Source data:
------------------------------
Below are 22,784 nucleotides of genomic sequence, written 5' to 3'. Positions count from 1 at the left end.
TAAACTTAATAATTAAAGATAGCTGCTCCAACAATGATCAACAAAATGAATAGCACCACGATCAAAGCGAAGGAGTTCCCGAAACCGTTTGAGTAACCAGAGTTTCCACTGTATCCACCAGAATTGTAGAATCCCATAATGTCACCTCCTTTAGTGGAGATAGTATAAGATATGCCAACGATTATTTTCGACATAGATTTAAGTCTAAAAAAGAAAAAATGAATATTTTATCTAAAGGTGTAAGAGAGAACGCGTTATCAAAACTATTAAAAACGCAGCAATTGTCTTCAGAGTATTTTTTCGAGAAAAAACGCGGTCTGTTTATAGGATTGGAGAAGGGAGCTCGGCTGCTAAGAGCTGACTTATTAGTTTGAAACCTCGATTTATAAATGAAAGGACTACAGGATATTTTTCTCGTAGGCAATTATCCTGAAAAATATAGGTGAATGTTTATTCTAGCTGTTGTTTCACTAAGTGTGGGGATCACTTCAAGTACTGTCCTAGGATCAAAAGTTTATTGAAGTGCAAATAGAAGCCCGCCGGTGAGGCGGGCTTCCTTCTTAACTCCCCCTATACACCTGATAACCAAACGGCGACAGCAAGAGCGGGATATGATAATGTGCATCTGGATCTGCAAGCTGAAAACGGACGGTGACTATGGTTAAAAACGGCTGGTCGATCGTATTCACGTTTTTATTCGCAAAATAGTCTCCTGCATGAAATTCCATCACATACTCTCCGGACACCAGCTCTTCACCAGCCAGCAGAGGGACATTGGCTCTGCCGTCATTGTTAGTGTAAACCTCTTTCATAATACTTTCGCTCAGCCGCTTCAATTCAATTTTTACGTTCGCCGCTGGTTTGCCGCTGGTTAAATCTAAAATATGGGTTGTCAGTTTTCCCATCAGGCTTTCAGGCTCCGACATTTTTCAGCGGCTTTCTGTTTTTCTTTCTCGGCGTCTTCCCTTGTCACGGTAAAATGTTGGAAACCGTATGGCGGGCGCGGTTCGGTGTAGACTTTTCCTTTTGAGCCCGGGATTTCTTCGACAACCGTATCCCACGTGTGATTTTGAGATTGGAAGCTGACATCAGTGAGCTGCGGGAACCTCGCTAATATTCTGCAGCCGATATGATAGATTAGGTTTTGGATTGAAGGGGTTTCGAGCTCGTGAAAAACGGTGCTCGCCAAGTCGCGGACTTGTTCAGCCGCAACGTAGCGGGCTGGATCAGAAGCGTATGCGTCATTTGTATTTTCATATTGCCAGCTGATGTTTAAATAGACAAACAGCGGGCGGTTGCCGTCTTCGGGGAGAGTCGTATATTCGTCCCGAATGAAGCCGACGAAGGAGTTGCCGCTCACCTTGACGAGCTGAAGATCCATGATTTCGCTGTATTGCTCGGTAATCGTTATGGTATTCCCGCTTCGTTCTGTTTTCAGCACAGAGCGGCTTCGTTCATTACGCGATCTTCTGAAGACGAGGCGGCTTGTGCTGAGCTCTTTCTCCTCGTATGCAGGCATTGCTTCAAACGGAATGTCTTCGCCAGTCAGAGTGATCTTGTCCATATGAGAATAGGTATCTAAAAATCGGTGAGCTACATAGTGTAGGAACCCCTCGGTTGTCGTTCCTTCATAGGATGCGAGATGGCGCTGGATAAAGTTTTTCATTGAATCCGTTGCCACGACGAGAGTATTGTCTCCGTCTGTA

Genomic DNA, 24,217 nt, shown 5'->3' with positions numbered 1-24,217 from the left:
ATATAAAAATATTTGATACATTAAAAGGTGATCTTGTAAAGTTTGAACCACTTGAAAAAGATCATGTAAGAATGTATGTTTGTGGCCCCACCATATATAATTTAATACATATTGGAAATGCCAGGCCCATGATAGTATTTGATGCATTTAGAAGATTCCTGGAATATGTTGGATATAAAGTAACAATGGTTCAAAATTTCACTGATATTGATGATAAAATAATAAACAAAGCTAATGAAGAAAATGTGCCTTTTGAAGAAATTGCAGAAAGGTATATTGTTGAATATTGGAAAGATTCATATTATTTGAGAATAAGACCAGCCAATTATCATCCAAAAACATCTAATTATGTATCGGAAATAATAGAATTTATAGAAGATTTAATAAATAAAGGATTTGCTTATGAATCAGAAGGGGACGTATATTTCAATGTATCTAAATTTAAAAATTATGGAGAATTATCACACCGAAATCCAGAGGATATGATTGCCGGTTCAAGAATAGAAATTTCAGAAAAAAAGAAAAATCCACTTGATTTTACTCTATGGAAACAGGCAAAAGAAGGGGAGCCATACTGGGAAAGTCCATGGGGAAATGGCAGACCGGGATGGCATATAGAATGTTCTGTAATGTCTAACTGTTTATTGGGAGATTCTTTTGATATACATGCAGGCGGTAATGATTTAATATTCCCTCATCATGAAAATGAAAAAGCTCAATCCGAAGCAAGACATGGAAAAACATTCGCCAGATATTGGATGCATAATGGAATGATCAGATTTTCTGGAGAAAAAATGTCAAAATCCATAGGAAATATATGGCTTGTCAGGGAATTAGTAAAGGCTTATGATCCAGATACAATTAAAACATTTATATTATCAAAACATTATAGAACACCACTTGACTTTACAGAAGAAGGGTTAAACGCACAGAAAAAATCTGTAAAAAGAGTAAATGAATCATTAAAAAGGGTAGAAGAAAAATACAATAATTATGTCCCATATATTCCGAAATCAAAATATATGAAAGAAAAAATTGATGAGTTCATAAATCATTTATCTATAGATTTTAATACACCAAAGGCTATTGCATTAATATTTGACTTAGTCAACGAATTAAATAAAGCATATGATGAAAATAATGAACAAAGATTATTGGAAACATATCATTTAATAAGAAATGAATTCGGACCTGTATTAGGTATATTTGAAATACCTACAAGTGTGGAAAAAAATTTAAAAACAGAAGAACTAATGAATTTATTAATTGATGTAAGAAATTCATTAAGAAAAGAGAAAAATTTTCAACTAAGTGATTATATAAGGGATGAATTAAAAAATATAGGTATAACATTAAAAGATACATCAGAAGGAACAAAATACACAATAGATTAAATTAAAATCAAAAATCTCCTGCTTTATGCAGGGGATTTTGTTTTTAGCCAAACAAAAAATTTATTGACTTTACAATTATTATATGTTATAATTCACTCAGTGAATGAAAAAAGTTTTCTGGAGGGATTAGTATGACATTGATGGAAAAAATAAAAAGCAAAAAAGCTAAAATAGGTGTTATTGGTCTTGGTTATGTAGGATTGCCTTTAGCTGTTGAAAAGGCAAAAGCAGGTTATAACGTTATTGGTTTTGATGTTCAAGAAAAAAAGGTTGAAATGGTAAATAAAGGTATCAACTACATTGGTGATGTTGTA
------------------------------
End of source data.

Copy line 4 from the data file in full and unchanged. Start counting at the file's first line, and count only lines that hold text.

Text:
ATATAAAAATATTTGATACATTAAAAGGTGATCTTGTAAAGTTTGAACCACTTGAAAAAGATCATGTAAGAATGTATGTTTGTGGCCCCACCATATATAATTTAATACATATTGGAAATGCCAGGCCCATGATAGTATTTGATGCATTTAGAAGATTCCTGGAATATGTTGGATATAAAGTAACAATGGTTCAAAATTTCACTGATATTGATGATAAAATAATAAACAAAGCTAATGAAGAAAATGTGCCTTTTGAAGAAATTGCAGAAAGGTATATTGTTGAATATTGGAAAGATTCATATTATTTGAGAATAAGACCAGCCAATTATCATCCAAAAACATCTAATTATGTATCGGAAATAATAGAATTTATAGAAGATTTAATAAATAAAGGATTTGCTTATGAATCAGAAGGGGACGTATATTTCAATGTATCTAAATTTAAAAATTATGGAGAATTATCACACCGAAATCCAGAGGATATGATTGCCGGTTCAAGAATAGAAATTTCAGAAAAAAAGAAAAATCCACTTGATTTTACTCTATGGAAACAGGCAAAAGAAGGGGAGCCATACTGGGAAAGTCCATGGGGAAATGGCAGACCGGGATGGCATATAGAATGTTCTGTAATGTCTAACTGTTTATTGGGAGATTCTTTTGATATACATGCAGGCGGTAATGATTTAATATTCCCTCATCATGAAAATGAAAAAGCTCAATCCGAAGCAAGACATGGAAAAACATTCGCCAGATATTGGATGCATAATGGAATGATCAGATTTTCTGGAGAAAAAATGTCAAAATCCATAGGAAATATATGGCTTGTCAGGGAATTAGTAAAGGCTTATGATCCAGATACAATTAAAACATTTATATTATCAAAACATTATAGAACACCACTTGACTTTACAGAAGAAGGGTTAAACGCACAGAAAAAATCTGTAAAAAGAGTAAATGAATCATTAAAAAGGGTAGAAGAAAAATACAATAATTATGTCCCATATATTCCGAAATCAAAATATATGAAAGAAAAAATTGATGAGTTCATAAATCATTTATCTATAGATTTTAATACACCAAAGGCTATTGCATTAATATTTGACTTAGTCAACGAATTAAATAAAGCATATGATGAAAATAATGAACAAAGATTATTGGAAACATATCATTTAATAAGAAATGAATTCGGACCTGTATTAGGTATATTTGAAATACCTACAAGTGTGGAAAAAAATTTAAAAACAGAAGAACTAATGAATTTATTAATTGATGTAAGAAATTCATTAAGAAAAGAGAAAAATTTTCAACTAAGTGATTATATAAGGGATGAATTAAAAAATATAGGTATAACATTAAAAGATACATCAGAAGGAACAAAATACACAATAGATTAAATTAAAATCAAAAATCTCCTGCTTTATGCAGGGGATTTTGTTTTTAGCCAAACAAAAAATTTATTGACTTTACAATTATTATATGTTATAATTCACTCAGTGAATGAAAAAAGTTTTCTGGAGGGATTAGTATGACATTGATGGAAAAAATAAAAAGCAAAAAAGCTAAAATAGGTGTTATTGGTCTTGGTTATGTAGGATTGCCTTTAGCTGTTGAAAAGGCAAAAGCAGGTTATAACGTTATTGGTTTTGATGTTCAAGAAAAAAAGGTTGAAATGGTAAATAAAGGTATCAACTACATTGGTGATGTTGTA